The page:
A good night’s sleep needs that deep-sleep state known as REM sleep. Spiders seem to agree, according to new research.
A team of researchers led by members at the University of Konstanz in Germany has answered a question you probably never asked: do spiders sleep? According to the findings, these eight-legged critters do indeed enter a “REM sleep-like state” at night.
Although this behavior outwardly resembles human sleeping patterns, we’re not yet sure if what we’re seeing is technically sleeping or not.
The team explains that the idea for this research arose when Daniela Roessler, an evolutionary biologist at the University of Konstanz in Germany and lead author of the paper, discovered some jumping spiders hanging from their threads in their lab containers at night. These animals had recently been brought to the lab for another research project.
Curious to observe this behavior unfolding, the team installed video cameras to record infant jumping spiders during the night. This footage, they explain, revealed behavioral patterns reminiscent of those displayed by humans during REM sleep: their legs twitched and parts of their eyes flickered.
In humans, REM — which stands for “Rapid Eye Movement” — sleep is an active part of our rest cycle during which surprisingly high levels of brain activity can be observed. It is closely linked with dreaming and, outwardly, is characterized by motions of the eyes, eyelids, arms, and legs.
Other animals are known to engage in REM sleep just like we do. But we didn’t have any clue whether species such as the jumping spider would, on account of them being much less studied. What the researchers were seeing was very similar to the twitching of cats or dogs during REM sleep. Taking into account those similarities, and the ones between our own sleeping patterns and the baby spiders’ “REM sleep-like state”, the researchers decided to look deeper into the issue.
“It was just the most unusual thing I’ve ever seen,” Roessler said of the suspended spiders.
One particular complication in this research was that spiders and several species that are similar to them don’t have movable eyes. This would make it harder to recognize REM sleeping patterns for them, patterns that are strongly determined using the motion of an individual’s eyes.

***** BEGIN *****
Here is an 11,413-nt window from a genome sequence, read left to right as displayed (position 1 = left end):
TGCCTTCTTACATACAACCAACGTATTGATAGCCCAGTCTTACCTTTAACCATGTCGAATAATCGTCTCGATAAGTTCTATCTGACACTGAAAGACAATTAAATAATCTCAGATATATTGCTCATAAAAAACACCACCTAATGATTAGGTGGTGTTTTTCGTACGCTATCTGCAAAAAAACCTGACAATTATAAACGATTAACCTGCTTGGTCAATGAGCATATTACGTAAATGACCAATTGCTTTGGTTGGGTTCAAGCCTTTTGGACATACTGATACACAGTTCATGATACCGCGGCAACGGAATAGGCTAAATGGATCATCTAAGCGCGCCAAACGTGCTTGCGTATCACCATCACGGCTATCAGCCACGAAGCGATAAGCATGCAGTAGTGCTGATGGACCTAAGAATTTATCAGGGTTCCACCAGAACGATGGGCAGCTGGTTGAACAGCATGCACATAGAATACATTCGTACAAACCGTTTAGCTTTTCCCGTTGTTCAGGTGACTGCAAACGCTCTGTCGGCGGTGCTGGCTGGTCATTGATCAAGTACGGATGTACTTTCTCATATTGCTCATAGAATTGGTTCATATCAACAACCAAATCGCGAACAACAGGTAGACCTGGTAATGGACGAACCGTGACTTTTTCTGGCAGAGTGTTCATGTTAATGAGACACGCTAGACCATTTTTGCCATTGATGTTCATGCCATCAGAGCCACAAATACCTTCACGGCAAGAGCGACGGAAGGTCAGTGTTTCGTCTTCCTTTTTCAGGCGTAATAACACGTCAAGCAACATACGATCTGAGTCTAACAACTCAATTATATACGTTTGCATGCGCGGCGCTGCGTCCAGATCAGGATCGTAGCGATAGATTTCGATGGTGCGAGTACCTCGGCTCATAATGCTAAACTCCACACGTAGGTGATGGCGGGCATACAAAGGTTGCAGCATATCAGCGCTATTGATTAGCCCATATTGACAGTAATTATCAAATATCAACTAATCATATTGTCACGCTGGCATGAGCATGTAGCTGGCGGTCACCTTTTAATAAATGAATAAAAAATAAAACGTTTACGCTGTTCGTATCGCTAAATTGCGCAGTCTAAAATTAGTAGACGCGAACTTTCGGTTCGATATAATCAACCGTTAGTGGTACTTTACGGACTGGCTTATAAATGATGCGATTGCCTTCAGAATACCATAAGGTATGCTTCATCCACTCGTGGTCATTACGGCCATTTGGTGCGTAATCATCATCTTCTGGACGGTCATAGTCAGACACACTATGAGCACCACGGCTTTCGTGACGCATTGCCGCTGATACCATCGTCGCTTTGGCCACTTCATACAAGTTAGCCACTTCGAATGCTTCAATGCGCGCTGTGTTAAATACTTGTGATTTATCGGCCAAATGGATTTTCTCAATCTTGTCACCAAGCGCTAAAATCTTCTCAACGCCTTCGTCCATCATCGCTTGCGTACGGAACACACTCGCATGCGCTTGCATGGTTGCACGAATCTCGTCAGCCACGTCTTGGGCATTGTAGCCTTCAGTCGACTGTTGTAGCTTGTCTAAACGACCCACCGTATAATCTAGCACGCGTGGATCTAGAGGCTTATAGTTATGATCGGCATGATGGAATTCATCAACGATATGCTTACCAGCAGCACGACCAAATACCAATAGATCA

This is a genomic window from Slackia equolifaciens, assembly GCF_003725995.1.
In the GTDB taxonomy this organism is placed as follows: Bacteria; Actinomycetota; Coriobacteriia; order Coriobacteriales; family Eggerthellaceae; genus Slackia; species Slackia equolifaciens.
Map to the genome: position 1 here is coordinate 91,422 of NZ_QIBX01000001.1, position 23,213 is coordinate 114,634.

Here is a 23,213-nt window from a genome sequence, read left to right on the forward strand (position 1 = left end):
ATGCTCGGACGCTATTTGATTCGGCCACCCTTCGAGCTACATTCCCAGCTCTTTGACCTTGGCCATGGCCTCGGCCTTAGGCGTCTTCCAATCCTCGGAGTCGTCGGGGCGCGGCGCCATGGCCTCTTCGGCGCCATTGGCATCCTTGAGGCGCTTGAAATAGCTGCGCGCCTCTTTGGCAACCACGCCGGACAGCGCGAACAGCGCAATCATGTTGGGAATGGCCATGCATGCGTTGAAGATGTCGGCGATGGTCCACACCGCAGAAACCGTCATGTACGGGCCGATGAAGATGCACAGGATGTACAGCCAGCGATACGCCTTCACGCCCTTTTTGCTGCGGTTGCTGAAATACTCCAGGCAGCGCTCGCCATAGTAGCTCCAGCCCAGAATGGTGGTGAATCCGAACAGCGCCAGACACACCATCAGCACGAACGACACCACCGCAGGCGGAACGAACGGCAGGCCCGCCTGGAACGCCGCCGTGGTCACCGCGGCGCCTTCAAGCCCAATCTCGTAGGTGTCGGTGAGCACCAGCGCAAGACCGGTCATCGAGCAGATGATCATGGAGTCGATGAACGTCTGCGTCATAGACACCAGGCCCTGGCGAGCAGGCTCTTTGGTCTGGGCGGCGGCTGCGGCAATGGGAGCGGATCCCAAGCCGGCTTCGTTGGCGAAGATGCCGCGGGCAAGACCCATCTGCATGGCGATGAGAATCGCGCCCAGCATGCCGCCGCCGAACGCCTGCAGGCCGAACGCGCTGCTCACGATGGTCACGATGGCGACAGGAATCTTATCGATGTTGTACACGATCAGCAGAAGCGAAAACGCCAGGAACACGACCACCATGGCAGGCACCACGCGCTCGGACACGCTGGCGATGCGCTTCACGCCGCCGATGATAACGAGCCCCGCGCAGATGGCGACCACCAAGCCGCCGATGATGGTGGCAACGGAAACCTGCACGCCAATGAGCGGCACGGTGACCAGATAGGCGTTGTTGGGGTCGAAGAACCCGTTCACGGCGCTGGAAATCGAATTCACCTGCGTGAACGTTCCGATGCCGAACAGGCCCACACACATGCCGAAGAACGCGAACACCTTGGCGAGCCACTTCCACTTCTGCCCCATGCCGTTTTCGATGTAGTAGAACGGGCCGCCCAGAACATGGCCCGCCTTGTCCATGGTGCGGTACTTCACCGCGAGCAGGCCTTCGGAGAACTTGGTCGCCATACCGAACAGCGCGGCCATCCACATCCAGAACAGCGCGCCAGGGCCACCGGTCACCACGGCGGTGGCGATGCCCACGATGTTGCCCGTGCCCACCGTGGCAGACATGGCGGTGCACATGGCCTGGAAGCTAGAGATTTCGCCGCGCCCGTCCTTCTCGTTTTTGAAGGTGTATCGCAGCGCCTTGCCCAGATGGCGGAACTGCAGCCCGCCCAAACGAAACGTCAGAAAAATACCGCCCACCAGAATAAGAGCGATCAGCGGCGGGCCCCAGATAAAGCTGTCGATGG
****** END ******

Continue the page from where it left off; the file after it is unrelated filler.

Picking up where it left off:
But the predatory jumping spiders have adapted to allow them to look around while they hunt. The species moves their retinas, instead of their whole eye to change the direction of their gaze. This would allow the team to check if rapid eye movements were indeed happening. Further aiding their research is the fact that baby jumping spiders have see-through outer skeletons, allowing for their inner eyes to be monitored without interfering with the animals.
The team reports that jumping spiders do indeed engage in REM sleep-like behavior during the night, exhibiting elements such as eye movements and twitching of their many legs. It’s not yet clear whether the spiders are actually sleeping, in the technical sense of the word, while they are exhibiting these behaviors. It could be a coincidence, and these behaviors owed to something else entirely, as spiders are very, very far removed from us on the evolutionary tree — they might not even require REM sleep in the same way as we do, and would then not even be capable of entering this sleeping state.
Testing for this would include, for example, checking if the spiders respond more slowly or not at all to various triggers while in this state.
Whichever way the findings point, they would undoubtedly help us better understand why we ourselves enter REM sleep and the ways in which it serves our bodies. It seems to be an integral part of our bodies’ maintenance processes, giving our brains time to tidy up — both physically and mentally. It also seems to play a part in allowing our subconscious to release some of its tension and stress. That being said, REM sleep remains very mysterious, but maybe these baby spiders can help change that.
The paper “Regularly occurring bouts of retinal movements suggest an REM sleep–like state in jumping spiders” has been published in the journal Proceedings of the National Academy of Sciences.